“Hospitality workers like me make the beds, cook the food, and wash the dishes so that millions of travelers from around the world may visit Los Angeles each year. Most of us are immigrants starting new lives with our families,” said Dina Paredes, a member of UNITE HERE Local 11 who lives and works in Los Angeles as a hotel room attendant under temporary protected status. “Documented or not, all are brothers and sisters in our union. By standing together, we have better wages and health care – the building blocks all families need. Women also have an ally to fight back against discrimination and sexual harassment at work.”

“Women like me have suffered in silence for a long time. We all hope to find a good job and support our families but not everyone gets lucky,” said Dulce, an undocumented woman from Mexico now living in Los Angeles. “I stopped working in restaurants because they did not treat me well. My mother taught me about commerce, so I became a street vendor. It’s harder in different ways, like being harassed by the police. I also make less money so it’s a struggle to make ends meet.”

“Undocumented women are doubly disadvantaged. While all undocumented workers face hardships, women are almost entirely excluded from better paid jobs employing undocumented men,” said Nancy L. Cohen, President at GEPI. “The gender pay gap between undocumented women and undocumented men mirrors what we see in America at large. It shows that undocumented women pay a penalty for their gender.”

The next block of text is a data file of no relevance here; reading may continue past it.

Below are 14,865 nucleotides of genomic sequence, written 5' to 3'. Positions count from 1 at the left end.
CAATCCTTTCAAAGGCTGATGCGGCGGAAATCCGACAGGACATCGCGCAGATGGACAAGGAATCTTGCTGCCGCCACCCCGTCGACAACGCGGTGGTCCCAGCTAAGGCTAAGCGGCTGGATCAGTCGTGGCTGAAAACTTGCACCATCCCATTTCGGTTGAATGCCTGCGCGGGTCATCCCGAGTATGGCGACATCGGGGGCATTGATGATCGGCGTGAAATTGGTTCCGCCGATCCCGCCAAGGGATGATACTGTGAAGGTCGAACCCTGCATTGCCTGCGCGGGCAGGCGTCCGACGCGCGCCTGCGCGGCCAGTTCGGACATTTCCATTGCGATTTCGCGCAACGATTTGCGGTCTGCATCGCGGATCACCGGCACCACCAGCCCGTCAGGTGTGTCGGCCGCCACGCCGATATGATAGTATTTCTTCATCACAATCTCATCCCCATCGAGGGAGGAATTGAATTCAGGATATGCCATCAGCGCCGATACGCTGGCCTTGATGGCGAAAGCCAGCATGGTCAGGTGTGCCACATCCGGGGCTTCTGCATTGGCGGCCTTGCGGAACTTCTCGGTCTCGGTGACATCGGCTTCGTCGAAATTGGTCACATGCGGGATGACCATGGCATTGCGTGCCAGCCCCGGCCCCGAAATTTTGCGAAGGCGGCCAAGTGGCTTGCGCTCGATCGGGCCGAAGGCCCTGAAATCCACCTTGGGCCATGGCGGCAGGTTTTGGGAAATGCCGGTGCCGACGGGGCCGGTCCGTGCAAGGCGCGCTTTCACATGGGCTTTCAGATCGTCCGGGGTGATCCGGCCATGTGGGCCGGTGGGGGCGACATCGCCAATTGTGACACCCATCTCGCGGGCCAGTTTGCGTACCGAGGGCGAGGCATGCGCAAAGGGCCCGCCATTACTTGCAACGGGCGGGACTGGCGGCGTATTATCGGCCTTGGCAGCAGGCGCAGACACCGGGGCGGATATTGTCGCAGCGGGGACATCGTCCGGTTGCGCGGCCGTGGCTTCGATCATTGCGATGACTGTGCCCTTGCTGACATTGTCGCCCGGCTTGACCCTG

“Living in this country is a shockingly different and challenging experience for undocumented women who are paid less simply because it’s too easy for employers to get away with exploitation. We shift the balance of power by organizing workers in jobs that employ many undocumented women,” said Alejandra Valles, Secretary-Treasurer of SEIU United Service Workers West, which represents 45,000 janitors, security officers, airport employees, and other property service workers throughout California. “Our goal is to build an equitable and inclusive economy. This starts by enabling all workers to join a union to improve their pay and working conditions but we must also pass laws to empower workers with information about their rights and hold employers accountable.” 

Across the country, the report also finds:

  • 45% of the nation’s undocumented immigrants are women – 66% Latina, 18% Asian and Pacific Islander, 8% white, and 6% Black – but the composition varies widely by state
  • Nearly two in three undocumented women are in the workforce, self-employed or pursuing an education, and nearly half are mothers of 6.3 million school age children of whom at least 5.1 million are American citizens
  • Undocumented women are concentrated in low-wage jobs where women make up the vast majority of the workforce, such as maids and house cleaners, personal care aides, and childcare workers.
Gender Equity Policy Institute (GEPI) is a nonprofit organization dedicated to advancing opportunity, fairness, and well-being for all people through research and education that exposes the gender impacts of the policies, processes, and practices of government and business.